[PD] settable receive again

Jonathan Wilkes jancsika at yahoo.com
Sun Jun 10 18:25:30 CEST 2012

----- Original Message -----

> From: "zmoelnig at iem.at" <zmoelnig at iem.at>
> To: pd-list at iem.at
> Cc: 
> Sent: Sunday, June 10, 2012 6:10 AM
> Subject: Re: [PD] settable receive again
> Quoting Jonathan Wilkes <jancsika at yahoo.com>:
>>>  [s parent-$0-$1]
>>>  [r parent-$0-$1]
>>  That probably wasn't clear.  I don't want [symbol parent-$0-$1]; 
> inside my
>>  abstractions I want the parent $0 prefixed to $1 as the symbol.  In other
>>  words, my abstractions make it so that I don't have to type 
> "$0-" in every
>>  s/r pair where I want canvas locality which as I said is most of the cases
>>  by far.  (My abstractions do other stuff which I wrote about in the 
> nonlocal
>>  scope thread, but that isn't important to this discussion.)
> are you talking about canvas-locality (something Pd has no constructs for), 

See [sendlocal/receivelocal]

> patch-locality ($0),

Yes, that's what I meant.

> or hierarchical locality (something like [block~] does, and 
> which many text-based languages do, e.g. {int foo; if(2>1){float foo; /* ...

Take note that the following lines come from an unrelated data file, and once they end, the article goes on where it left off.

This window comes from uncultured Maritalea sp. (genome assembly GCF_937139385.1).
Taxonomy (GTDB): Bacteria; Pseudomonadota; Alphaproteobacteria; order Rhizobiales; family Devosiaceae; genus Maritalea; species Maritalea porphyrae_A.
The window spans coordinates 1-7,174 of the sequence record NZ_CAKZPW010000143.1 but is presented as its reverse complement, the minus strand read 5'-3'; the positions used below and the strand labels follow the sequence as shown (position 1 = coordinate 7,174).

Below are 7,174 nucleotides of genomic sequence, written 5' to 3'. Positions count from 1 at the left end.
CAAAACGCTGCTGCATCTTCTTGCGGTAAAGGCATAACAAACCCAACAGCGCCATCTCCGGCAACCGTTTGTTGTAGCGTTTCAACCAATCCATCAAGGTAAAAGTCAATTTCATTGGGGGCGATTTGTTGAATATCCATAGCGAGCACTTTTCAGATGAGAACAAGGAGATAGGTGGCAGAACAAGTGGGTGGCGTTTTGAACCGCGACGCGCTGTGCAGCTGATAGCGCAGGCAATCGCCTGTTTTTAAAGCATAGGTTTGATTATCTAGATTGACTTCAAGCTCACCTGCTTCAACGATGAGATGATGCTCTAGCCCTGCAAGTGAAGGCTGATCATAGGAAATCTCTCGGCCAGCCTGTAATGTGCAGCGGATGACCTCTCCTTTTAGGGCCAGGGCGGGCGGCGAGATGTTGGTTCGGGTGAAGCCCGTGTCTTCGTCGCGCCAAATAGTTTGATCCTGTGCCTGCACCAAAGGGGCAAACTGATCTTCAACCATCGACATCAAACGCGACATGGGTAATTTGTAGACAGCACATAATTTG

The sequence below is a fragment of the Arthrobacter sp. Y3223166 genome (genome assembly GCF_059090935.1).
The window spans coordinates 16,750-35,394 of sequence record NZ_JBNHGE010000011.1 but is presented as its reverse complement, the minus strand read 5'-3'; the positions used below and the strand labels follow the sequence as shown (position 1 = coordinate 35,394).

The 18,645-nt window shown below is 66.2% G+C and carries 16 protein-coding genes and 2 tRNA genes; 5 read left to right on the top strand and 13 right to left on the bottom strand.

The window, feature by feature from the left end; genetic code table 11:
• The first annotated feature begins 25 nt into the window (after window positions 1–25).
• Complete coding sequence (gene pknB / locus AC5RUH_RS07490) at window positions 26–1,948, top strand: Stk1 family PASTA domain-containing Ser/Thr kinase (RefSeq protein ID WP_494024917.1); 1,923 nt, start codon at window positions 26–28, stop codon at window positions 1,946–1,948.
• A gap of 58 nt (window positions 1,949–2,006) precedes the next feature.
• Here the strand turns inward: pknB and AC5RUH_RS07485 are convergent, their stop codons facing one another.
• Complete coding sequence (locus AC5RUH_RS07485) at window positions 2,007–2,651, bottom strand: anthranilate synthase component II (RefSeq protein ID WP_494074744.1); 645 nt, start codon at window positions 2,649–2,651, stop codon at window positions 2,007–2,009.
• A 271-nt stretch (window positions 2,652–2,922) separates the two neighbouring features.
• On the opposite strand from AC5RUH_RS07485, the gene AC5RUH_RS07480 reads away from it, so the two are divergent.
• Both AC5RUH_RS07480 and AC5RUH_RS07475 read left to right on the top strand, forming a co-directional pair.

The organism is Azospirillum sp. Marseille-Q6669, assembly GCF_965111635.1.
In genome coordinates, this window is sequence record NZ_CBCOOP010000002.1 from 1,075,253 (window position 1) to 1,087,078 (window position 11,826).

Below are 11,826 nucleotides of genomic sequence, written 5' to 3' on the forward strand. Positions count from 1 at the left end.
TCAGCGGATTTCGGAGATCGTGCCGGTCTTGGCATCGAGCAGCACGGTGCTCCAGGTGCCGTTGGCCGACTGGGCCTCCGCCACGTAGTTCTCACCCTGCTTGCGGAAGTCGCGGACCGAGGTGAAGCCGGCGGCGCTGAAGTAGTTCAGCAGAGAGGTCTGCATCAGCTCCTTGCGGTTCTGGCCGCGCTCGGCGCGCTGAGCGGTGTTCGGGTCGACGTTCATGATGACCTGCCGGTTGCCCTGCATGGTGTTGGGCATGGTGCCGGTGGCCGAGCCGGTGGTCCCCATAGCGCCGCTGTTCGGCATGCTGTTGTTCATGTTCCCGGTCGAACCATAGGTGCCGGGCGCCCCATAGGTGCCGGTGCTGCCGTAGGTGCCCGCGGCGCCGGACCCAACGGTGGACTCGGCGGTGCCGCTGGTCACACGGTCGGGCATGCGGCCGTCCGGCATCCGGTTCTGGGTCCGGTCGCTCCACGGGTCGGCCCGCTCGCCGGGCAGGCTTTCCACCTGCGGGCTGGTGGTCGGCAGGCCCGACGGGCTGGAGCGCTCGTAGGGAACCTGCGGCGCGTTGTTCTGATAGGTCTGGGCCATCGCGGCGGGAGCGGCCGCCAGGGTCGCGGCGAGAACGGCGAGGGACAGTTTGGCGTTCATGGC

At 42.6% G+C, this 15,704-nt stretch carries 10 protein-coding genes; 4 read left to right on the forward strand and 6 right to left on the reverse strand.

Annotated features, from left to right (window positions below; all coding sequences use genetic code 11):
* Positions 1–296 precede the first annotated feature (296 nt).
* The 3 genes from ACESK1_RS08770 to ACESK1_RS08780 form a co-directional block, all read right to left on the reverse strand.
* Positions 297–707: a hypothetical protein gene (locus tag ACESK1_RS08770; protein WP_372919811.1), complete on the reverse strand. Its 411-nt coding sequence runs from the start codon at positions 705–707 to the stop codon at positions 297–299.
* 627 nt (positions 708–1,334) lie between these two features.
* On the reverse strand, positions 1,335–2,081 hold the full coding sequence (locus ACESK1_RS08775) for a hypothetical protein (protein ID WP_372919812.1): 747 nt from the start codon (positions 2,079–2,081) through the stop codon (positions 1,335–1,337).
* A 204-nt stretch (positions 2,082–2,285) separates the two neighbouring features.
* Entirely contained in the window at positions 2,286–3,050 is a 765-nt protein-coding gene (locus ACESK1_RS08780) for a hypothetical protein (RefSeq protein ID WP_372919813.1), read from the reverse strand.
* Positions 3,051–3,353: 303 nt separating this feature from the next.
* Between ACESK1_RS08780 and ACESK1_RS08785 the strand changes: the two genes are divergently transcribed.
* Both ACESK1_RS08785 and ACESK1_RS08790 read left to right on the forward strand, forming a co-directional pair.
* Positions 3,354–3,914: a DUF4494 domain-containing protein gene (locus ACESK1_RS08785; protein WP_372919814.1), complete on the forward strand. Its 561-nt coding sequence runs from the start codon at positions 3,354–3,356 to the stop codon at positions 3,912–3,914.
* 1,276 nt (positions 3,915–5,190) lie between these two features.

> */ } }
> also, do you want to be able to build abstractions that have the same property?
See the thread with the subject "nonlocal message passing scope".

> using externals like iemguts makes it trivial to have all this, but probably the 
> idea is to have all this in Pd-vanilla (i haven't followed the entire thread 
> yet, due to problems with my mai filters)

While iemguts and my patch that adds a canvas "get" method are good for 
prototyping a solution, neither provides a full solution-- that is, whatever 
idioms we come up with for scope would have to be augmented by use of 
$0 in table manipulation classes, message boxes, structs, and probably 
other places I'm not thinking of.  That's fine for me, as I'm still exploring 
the possibilities of scope in pd, esp. with abstractions, but the user 
learning Pd doesn't need to have two incompatible ways of 
handling symbol locality.

Tim Blechmann had a neat way of solving this in Nova by declaring 
variables.  I think they default to patch-locality if not declared, though I'm 
not certain on that.  Anyway, his method apparently covers all symbols 
that are bound to send/receive message-- in message boxes, names 
of arrays, etc.  It looked like a very clean solution except that I don't think 
it addressed abstraction locality like "this symbol shared by all 
instances of this abstraction", "this symbol common to all objects 
from this libdir", "this symbol shared by all instances of this abstraction on 
the parent", etc.


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